Michigan vs. Notre Dame: Offensive Success Now Depends Upon Denard Robinson

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Michigan vs. Notre Dame: Offensive Success Now Depends Upon Denard Robinson
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THE MAN

Though the Michigan vs. Notre Dame contest was in danger of becoming subordinate to other big matchups this year and falling into neglect. It actually became the most exciting game of the day, but its wild pyrotechnics and close score were just a few ways in which it shared symmetry with the 2009 meeting: defensive foibles, a game winning drive, and the anointing of a new quarterback all conspired to give fans a sense of deja vu.

Yet Michigan seems to be in a remarkably firmer position than it was a year ago. With Denard Robinson at the helm, Michigan is an eminently dangerous team, even in spite of its apparent failings.

The presence of Tate Forcier on the team has definitely seemed to push Robinson and accelerate his development, so much so that he has now surpassed Forcier, and two games into the season Robinson's grip on the starting position has only gotten stronger. He has now effectively become the bedrock of the team. Bill Brasky like stories are already being spun about him.

Robinson had a hand in 94 percent of the total yards and also accounted for 89 percent of the rushing yards for a total of 502 yards in the game. The complete consolidation of the offense around one player will most certainly lead to the highs and lows we saw on Saturday.

On the positive side, it is hard not to be shocked by the metamorphosis of his passing ability. Robinson continued to look poised and mature in the pocket. I would guess that some of those pump fakes were built in by design, but he has a way of manipulating pliable defenders into positions that are advantageous for the offense. In the first quarter he even used the pass to open up a stagnating run game.

However, his game was rife for improvement. Last week he was 14-for-14 on passes from the pocket. He had a lot more adversity against Notre Dame and was hurried often, which is understandable, but some of his passes lacked a little polish. One pass that should have been hoisted over the top of the secondary for a large gain was instead thrown as a line drive and harmlessly knocked to the ground by a leaping defender.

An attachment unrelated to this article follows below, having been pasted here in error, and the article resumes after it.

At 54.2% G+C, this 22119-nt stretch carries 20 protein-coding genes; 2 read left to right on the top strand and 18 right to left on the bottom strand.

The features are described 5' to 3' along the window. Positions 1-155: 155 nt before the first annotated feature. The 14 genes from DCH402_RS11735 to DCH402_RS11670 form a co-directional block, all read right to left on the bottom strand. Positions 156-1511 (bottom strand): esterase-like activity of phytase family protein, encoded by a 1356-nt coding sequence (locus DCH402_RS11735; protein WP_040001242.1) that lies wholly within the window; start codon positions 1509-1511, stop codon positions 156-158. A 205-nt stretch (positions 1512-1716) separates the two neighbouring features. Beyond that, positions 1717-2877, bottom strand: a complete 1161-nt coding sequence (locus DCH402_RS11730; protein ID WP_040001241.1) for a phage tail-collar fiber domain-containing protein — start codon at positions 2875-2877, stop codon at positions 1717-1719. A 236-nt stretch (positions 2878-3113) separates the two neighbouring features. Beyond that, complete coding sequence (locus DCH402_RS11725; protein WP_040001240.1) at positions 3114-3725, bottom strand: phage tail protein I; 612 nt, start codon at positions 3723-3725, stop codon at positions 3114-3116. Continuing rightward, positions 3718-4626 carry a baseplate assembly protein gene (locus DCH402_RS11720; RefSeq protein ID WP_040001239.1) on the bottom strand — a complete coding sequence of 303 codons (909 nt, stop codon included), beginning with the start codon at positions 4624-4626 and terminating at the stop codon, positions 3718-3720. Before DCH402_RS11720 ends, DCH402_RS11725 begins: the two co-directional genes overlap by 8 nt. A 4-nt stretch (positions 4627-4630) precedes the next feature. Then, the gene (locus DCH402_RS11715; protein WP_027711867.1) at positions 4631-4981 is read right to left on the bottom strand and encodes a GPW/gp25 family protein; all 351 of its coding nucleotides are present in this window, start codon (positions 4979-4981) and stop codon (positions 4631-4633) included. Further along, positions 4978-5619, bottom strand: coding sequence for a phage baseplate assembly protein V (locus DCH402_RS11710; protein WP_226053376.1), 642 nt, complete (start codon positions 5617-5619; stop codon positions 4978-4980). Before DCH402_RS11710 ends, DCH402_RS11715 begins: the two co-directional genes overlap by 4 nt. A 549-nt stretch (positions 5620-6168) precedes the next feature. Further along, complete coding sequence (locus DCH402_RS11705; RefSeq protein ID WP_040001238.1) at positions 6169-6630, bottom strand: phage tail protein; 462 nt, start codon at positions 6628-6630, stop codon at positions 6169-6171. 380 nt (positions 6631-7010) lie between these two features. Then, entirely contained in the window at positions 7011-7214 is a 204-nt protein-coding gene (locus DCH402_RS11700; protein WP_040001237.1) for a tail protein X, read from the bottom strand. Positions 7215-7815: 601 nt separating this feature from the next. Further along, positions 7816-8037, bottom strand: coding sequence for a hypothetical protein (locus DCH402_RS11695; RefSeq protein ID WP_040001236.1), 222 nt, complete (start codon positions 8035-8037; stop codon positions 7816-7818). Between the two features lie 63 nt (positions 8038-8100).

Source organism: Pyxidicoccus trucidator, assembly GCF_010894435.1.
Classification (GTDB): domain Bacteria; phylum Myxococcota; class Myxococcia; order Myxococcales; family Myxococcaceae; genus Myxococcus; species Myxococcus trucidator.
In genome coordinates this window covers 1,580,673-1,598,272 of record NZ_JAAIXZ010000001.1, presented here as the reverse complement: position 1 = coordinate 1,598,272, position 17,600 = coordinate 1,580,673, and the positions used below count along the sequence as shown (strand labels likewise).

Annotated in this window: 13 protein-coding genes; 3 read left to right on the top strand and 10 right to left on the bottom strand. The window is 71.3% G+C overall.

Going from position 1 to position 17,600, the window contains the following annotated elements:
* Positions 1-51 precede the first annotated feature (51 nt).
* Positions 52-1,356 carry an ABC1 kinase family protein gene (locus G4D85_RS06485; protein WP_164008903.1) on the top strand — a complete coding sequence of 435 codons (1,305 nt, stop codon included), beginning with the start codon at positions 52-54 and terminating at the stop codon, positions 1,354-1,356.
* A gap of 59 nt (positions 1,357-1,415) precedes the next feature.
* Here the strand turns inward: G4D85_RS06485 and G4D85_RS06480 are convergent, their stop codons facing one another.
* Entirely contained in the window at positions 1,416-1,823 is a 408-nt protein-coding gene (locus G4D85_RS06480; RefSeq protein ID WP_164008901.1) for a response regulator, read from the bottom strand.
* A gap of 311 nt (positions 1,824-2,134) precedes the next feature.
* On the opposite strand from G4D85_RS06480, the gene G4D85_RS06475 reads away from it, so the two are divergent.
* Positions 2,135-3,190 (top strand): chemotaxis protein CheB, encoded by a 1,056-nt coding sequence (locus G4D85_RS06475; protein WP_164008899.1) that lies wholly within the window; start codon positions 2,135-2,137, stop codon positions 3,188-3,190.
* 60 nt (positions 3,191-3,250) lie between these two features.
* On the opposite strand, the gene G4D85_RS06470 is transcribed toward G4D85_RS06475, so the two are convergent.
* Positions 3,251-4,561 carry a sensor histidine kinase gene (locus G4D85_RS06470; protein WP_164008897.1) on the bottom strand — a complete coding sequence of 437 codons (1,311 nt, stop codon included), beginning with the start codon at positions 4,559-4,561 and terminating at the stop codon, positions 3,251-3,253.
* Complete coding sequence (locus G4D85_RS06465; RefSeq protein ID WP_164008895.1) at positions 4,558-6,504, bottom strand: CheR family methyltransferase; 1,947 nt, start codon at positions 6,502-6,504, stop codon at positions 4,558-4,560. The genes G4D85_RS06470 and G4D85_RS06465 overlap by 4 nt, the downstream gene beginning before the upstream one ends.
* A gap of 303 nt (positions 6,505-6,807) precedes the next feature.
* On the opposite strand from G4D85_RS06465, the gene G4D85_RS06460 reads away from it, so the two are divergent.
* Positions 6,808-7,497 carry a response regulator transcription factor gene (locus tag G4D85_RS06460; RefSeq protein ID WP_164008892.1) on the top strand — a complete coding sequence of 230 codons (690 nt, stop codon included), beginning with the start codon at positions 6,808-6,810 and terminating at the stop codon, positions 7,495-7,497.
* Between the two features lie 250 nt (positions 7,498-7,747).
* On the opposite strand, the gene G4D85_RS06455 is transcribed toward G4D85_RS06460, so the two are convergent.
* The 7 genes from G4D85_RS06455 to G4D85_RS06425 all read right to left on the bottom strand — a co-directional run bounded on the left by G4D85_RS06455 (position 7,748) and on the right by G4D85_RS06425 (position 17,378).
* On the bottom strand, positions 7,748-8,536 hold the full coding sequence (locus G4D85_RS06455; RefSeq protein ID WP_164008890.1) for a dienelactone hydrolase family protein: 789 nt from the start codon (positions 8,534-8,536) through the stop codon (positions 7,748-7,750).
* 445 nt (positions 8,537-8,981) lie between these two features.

Robinson completed 60 percent of his passes, which is a healthy number and better than even Crist, though there were a lot of screens and hitches. Astonishingly, however, he nearly doubled his pass attempts from the UConn game, throwing 40 times. Through 62 pass attempts, he has yet to throw a single interception.

At the same rate from last year, he would have thrown eight interceptions by now. His decision-making has improved considerably. Only one throw on Saturday came close to an interception.

Robinson's quarterback rating may have come down a bit from 172 last week, but even the 119 against Notre Dame is impressive when you take into account his running ability. Buoyed by the 87-yard run near the end of the second quarter, his average stood at 9.2 yards per carry, but even without it he would still have a 6.3 average. I'm pretty sure that this what Robinson experiences every time he gets into space.

Robinson finished with 28 carries—one less than last week. There may be worry about conditioning, but Rich Rodriguez is not concerned. "Getting tackled by second and third level defenders is less dangerous than the big guys up front," he said in his postgame press conference. During the next two weeks Robinson will probably get some breaks, and we may still see a lot more Gardner and perhaps even Forcier.

The most despondent fact about the offense is that Michigan put up more yards than the score would suggest. The main culprit, besides a number of missed field goals, is stagnated drives. After Michigan went 14 for 19 on third downs last week, the team only went three for 16 against Notre Dame.

Four of these were the product of some drive-killing penalty, all of which can be blamed squarely upon blocking snafus. Apart from Omameh the offensive line looked nimble and quick last week. Against Notre Dame Omameh continued to struggle, and the line had some trouble holding back the floodgates. Six failed conversions were on 3rd-and-5 or shorter. Many of these could have easily been converted.

Only the final drive was long and sustained, which is an incredibly fortuitous yet moribund fact. No other scoring drive lasted longer than five plays, and during these drives Michigan faced only one third down: a 3rd-and-1 converted by Vincent Smith. Defensive penetration will need to be resolved in the future.

The prognosis has not changed much. Robinson continues to be the most dynamic player on the team. His ability is probably enough to guarantee that Michigan will avoid another late season swoon against teams such as Purdue and Illinois, but discipline or speedy defenses may have enough talent to slow this offense. Fortunately, Michigan did just enough on Saturday to beat Notre Dame.

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